Having your own backyard veggie garden is not only fun, but it can save you money as well. Nothing is more rewarding than prepping a meal with vegetables that you have nurtured and grown yourself, either from seed or seedlings.
Whether or not this is your first year gardening, or you are a seasoned pro, radishes are the perfect vegetable to include in your garden. Radishes are one of the easiest and fastest-growing vegetables you can grow. They are a cool-season vegetable so you can plant and harvest them in no time (3-5 weeks to be exact).
What is a Radish?
Radishes are edible root vegetables that are often round in shape but can also be more oblong or tapered. Along with kale and broccoli, they are cruciferous vegetables a part of the brassica family. There are many varieties of radishes we will discuss some of my favorites later in this post. They have a crunchy texture paired with a peppery bite and are almost a bit “spicy” when left in the ground too long, but I’m quite the wimp when it comes to spice or overly pepper things. Even though I find the odd radish overly “spicy” I still enjoy incorporating radishes from our garden in our meals.
Easy Radish Varieties to Grow
There are many types of radishes, but I love growing varieties that are unique and beautiful. Nothing is more satisfying than pulling up a beautiful Fresh Breakfast radish or surprised with a stunning white Easter Egg variety. Below is a list of my favourite varieties to grow, as well as some that I am planning to grow:
- Easter Egg – These generally come in a multi-colour mix of white, purple, and red. They are a fast-growing variety, which is perfect to plant early spring to harvest by the end of the month!
- French Breakfast – If I have to be honest, I purchased these seeds to grow primarily for their looks and photography opportunities. It turns out these my favourite tasting variety!
- Crunchy King – These are what you will most likely see in the grocery store. With their bright red skin, and pearly white centers, they are perfect for summer salads, and pickling!
When to Start Growing Radishes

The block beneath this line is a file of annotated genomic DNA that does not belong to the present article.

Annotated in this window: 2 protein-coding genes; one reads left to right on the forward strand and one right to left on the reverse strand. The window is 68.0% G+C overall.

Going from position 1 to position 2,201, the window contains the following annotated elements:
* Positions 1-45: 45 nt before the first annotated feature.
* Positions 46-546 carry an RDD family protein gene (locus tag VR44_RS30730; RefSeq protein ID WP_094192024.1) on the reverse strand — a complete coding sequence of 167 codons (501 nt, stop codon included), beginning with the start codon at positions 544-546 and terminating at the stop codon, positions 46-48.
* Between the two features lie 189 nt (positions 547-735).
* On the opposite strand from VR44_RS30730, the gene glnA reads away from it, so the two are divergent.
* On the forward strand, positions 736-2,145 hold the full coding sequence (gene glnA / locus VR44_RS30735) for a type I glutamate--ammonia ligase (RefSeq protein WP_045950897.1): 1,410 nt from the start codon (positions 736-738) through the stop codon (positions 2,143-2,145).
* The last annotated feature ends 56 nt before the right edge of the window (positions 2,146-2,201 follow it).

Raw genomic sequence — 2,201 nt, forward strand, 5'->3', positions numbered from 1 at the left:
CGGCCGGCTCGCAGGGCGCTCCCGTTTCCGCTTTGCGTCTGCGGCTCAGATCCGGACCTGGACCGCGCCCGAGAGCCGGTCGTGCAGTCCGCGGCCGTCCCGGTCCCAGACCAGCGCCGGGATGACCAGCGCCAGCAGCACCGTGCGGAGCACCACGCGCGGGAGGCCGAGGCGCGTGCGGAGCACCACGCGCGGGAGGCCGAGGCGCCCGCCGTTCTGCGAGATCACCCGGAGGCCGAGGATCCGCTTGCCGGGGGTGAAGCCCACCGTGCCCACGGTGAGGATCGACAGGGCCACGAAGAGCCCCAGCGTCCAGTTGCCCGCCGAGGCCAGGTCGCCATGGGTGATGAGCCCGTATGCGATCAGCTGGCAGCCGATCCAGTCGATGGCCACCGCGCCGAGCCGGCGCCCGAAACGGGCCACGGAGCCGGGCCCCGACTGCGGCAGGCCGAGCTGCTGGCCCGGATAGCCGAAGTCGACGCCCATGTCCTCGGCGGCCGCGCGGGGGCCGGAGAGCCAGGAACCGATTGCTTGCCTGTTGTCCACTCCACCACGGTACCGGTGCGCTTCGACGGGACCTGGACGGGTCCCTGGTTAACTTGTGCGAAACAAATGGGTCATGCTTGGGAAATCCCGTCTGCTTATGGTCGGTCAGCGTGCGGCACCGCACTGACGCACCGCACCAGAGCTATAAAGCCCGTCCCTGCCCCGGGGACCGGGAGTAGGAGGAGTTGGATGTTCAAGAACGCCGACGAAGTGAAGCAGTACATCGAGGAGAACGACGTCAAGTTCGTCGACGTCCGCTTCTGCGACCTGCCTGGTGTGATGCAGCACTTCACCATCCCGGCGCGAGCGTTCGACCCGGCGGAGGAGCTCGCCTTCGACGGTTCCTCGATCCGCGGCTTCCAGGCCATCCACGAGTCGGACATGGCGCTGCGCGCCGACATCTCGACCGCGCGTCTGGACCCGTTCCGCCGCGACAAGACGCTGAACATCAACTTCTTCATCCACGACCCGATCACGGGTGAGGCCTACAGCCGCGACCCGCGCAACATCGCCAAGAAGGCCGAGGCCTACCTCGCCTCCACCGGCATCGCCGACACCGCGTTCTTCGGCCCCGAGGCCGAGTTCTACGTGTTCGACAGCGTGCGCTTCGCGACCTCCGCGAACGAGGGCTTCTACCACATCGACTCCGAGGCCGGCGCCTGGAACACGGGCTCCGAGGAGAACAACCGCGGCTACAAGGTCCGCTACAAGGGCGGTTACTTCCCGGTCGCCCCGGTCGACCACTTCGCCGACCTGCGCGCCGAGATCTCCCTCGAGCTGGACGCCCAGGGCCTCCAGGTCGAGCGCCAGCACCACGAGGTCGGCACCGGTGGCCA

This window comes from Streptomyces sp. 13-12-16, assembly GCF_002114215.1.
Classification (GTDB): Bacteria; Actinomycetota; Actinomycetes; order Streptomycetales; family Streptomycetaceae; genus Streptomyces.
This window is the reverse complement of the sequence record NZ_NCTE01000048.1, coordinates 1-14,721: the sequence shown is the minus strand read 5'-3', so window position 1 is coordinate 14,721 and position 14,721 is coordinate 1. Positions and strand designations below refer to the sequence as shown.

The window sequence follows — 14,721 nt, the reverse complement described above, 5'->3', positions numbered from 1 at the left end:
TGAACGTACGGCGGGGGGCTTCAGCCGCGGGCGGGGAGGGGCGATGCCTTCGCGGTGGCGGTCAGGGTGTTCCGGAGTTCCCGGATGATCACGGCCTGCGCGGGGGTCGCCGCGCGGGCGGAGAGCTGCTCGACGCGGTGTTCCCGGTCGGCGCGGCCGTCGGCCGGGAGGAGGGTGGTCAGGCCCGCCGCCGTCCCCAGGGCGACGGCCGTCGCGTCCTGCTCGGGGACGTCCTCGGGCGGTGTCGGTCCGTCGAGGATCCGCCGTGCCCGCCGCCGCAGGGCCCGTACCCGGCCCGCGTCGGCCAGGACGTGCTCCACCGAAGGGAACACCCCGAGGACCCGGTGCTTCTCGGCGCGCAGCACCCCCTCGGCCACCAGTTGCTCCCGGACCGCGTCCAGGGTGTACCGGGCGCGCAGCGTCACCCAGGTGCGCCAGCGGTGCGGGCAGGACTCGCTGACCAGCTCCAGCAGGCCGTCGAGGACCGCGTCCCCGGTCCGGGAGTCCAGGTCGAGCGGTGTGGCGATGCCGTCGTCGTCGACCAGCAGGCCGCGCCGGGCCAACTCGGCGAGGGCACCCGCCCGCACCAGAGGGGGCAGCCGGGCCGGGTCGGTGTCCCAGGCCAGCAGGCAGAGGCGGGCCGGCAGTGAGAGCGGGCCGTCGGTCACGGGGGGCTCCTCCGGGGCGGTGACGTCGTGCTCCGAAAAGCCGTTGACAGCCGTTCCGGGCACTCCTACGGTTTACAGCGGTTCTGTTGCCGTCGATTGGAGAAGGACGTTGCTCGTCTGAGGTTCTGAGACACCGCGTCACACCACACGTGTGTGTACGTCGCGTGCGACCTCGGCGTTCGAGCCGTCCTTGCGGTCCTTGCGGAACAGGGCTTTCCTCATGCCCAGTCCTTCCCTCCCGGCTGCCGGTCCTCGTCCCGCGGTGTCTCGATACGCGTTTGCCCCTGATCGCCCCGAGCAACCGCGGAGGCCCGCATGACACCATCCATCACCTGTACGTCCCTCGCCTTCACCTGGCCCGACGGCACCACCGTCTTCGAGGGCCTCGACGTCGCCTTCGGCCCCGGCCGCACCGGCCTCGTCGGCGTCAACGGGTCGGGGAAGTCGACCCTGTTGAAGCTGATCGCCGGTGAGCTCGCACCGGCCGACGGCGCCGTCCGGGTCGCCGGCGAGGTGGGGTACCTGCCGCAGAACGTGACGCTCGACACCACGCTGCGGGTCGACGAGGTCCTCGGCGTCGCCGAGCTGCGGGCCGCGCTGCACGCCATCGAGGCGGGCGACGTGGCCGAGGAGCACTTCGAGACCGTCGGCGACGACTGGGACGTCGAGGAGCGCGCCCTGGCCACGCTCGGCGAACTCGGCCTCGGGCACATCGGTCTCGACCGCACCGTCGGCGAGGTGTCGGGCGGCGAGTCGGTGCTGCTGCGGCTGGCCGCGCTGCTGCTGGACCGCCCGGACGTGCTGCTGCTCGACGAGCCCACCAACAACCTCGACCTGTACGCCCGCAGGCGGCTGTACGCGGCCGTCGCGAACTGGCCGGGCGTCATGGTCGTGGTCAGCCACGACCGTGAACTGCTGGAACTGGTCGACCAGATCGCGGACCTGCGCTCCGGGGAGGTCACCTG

As I mentioned above, radishes are cool-season vegetables, so you can actually start your seeds before most of your warm-weather crops such as cucumbers, and tomatoes. I am in zone 4B here in Eastern Ontario, so I plant mine in early May along with my broccoli, kale, lettuce, and spinach. Unlike, broccoli, kale, lettuce, and spinach, I direct seed into the garden instead of starting seeds inside under a grow light. Due to their fast germination and growth, planting them directly will still give you an early harvest. I was able to harvest my first round of radishes by the end of May, 4 weeks after I seeded.
If you plan on growing radishes in the summer, you can grow them in dappled shade. Since our summers are hot here and I still wanted a supply of fresh radishes, I moved my second radish bed to a partly shaded garden. They still get a decent amount of sun in the mornings but avoid the harsh heat and sun by mid-day.
Overall the ideal time to start growing radishes from seed is in the cooler months, ideally in early spring, or late summer towards the fall. However, if you have ideal growing conditions to attempt a mid-summer harvest, then you should be successful at growing radishes year-round.
How to Grow Radishes
Since we seed directly into the garden, ensuring the seeds are moist for optimal germination is essential. Unfortunately, seeds won’t germinate if the soil becomes too dry. Keep an eye on your garden bed to ensure the soil is moist at all times until you start to see little radish seedlings pop up.
Once your seedlings start to emerge, be sure to thin out the seedlings so they don’t become overcrowded. I like to pull each seedling up gently and transplant them to a new location. You can keep the pulled seedlings and add them to a salad, or put them in your compost to help build nutrient-rich soil. A rule for spacing is approximately 2 inches apart. Each variety requires different spacing so be sure to refer to the back of your seed packet for proper spacing.
To keep your little radish seedlings happy try to ensure they get 1 inch of water each week. Spread out your watering consistently, trying not to water all at once. Uneven watering can lead to cracked and small radishes.
Radishes need little feeding in terms of compost or fertilizer. Too much food will actually make the greens bushier and the actual radish small.
Since radishes grow quickly you can enjoy harvesting them before most of the other crops in your garden. Generally, radishes can be harvested between 4 -6 weeks after seeding.
To harvest simply grab the base of the green and pull straight up. Your little radish should tag along and pop right out. You can check your radishes once 4 weeks have hit by pulling one up to see if they are ready. If radishes are left in the ground too long, they can get “spicy”. My husband loves spice so oddly I harvest twice, once at the optimal time, and the next a little later to get that added kick.
Want to learn what to do with your radishes after harvest? Check out:
1. 5 Ways to Use Radishes
2. Pickled Radishes
4. Rashing and Cucumber Salad